Techno Press
Tp_Editing System.E (TES.E)
Login Search


You have a Free online access.
aas
 
CONTENTS
Volume 4, Number 1, January 2017
 

Abstract
Fatigue life prediction of a multi-row countersunk riveted lap joint was performed numerically. The stress and strain conditions in a highly stressed substructure of the joint were analysed using a global/local finite element (FE) model coupling approach. After validation of the FE models using experimental strain measurements, the stress/strain condition in the local three-dimensional (3D) FE model was simulated under a fatigue loading condition. This local model involved multiple load cases with nonlinearity in material properties, geometric deformation, and contact boundary conditions. The resulting stresses and strains were used in the Smith-Watson-Topper (SWT) strain life equation to assess the fatigue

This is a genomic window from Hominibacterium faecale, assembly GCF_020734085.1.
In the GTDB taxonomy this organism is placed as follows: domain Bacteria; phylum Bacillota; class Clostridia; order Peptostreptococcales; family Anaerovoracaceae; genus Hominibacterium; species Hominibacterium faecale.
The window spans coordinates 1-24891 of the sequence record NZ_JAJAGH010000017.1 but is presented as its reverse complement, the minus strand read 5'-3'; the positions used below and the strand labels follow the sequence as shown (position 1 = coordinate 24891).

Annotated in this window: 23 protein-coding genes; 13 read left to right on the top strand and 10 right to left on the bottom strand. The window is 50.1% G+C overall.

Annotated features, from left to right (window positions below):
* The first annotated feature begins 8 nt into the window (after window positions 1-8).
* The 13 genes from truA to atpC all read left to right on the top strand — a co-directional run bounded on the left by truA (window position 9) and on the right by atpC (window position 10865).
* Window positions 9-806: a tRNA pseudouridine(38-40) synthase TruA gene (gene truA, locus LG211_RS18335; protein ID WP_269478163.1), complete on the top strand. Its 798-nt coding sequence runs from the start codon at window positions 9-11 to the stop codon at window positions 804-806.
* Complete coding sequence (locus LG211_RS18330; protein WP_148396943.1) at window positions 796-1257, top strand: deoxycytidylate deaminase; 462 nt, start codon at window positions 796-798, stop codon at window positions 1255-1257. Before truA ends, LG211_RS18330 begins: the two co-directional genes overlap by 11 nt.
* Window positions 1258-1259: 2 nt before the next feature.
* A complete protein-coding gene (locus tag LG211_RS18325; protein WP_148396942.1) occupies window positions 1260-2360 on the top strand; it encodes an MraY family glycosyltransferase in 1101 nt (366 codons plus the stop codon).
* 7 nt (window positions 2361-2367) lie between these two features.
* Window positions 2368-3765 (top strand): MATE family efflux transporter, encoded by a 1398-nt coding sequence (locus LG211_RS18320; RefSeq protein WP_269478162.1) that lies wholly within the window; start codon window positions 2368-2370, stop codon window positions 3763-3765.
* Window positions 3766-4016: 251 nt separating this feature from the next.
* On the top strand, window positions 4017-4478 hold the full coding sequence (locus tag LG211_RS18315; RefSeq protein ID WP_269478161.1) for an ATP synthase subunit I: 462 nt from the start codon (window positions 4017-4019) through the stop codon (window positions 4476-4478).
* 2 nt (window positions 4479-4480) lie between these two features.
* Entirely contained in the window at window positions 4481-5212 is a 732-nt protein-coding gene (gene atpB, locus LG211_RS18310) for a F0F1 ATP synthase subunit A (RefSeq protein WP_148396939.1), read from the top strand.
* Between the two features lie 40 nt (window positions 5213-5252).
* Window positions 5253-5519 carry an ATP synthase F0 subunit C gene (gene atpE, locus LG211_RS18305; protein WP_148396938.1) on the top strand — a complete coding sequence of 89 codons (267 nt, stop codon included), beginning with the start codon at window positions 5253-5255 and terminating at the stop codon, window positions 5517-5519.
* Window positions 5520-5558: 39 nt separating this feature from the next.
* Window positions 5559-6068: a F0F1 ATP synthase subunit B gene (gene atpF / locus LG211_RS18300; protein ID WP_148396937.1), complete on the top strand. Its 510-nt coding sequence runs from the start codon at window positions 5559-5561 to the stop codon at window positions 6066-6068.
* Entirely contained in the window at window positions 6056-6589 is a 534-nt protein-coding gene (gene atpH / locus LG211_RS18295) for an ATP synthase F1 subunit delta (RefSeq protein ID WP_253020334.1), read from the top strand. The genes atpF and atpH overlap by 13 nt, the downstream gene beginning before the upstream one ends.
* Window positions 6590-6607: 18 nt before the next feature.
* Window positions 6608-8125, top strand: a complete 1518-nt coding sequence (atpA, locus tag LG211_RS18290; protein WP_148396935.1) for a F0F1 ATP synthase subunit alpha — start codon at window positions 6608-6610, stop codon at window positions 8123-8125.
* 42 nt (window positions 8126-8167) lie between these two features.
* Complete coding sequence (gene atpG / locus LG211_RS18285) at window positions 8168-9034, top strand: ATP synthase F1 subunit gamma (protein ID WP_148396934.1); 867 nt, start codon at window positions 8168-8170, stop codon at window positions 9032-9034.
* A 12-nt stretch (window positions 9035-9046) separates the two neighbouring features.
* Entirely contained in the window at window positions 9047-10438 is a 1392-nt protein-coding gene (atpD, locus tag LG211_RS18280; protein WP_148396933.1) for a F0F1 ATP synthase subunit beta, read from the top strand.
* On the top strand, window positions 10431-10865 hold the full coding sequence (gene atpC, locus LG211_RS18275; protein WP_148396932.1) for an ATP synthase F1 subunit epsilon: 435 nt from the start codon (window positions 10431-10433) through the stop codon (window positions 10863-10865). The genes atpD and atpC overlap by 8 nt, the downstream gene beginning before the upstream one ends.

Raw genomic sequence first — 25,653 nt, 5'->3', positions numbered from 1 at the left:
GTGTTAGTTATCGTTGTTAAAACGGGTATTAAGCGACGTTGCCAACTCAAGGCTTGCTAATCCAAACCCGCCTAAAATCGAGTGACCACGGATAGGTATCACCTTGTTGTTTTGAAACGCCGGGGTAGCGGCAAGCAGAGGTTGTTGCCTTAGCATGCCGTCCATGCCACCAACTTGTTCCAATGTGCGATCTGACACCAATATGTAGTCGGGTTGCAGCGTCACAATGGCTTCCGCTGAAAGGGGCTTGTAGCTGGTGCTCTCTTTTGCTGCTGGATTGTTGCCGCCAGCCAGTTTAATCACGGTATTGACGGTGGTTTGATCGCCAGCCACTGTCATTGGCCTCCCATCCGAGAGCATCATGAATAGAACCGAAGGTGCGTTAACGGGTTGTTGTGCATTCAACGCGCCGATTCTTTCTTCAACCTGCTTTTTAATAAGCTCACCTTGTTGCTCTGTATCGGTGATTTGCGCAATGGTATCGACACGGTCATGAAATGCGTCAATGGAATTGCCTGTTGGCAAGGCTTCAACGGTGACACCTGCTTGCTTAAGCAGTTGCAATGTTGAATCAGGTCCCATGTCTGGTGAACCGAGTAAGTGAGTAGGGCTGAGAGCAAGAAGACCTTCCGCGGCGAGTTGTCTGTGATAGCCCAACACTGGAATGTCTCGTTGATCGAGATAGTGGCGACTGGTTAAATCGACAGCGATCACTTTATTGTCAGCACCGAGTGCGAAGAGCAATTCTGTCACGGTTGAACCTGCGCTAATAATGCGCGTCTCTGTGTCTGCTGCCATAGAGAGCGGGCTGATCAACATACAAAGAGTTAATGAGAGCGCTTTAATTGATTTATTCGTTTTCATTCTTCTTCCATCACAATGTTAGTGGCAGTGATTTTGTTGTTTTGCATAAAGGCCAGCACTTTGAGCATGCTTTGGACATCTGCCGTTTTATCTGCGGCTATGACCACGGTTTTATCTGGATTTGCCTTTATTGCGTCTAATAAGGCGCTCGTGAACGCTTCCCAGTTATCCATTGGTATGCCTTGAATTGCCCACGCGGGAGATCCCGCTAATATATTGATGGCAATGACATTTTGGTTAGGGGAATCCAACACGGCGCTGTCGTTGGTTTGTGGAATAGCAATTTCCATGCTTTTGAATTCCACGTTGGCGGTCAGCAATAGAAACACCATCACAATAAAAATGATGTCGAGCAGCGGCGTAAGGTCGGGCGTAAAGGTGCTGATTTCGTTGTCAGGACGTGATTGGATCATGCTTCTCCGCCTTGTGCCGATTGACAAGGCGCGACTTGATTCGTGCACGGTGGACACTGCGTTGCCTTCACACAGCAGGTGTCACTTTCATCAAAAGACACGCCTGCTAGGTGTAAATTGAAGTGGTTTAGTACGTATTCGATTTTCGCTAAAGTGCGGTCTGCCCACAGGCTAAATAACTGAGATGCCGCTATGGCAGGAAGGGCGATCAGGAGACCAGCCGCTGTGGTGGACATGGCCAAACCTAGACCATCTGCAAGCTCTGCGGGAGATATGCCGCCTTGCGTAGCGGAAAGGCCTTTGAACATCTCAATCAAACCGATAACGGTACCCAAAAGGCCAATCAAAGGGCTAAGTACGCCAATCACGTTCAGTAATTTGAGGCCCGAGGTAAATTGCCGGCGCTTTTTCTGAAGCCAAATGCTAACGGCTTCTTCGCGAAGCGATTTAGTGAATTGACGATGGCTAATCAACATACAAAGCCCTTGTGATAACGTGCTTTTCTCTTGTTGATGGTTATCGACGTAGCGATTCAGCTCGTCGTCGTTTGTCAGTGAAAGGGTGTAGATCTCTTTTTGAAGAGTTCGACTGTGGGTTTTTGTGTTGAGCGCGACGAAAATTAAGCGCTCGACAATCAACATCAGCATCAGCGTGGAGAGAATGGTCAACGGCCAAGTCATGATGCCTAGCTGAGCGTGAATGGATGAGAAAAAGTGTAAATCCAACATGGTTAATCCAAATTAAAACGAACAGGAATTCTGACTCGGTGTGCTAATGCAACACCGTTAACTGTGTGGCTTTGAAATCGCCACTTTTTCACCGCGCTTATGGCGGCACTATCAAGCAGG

Key Words
fatigue life; global/local FE model coupling; crack growth; riveted lap joint; the Smith- Watson-Topper (SWT) equation

Address
Gang Li, Guillaume Renaud and Min Liao: Aerospace, National Research Council, Canada
Takao Okada and Shigeru Machida: Aeronautical Technology Directorate, Japan Aerospace Exploration Agency, Japan

Abstract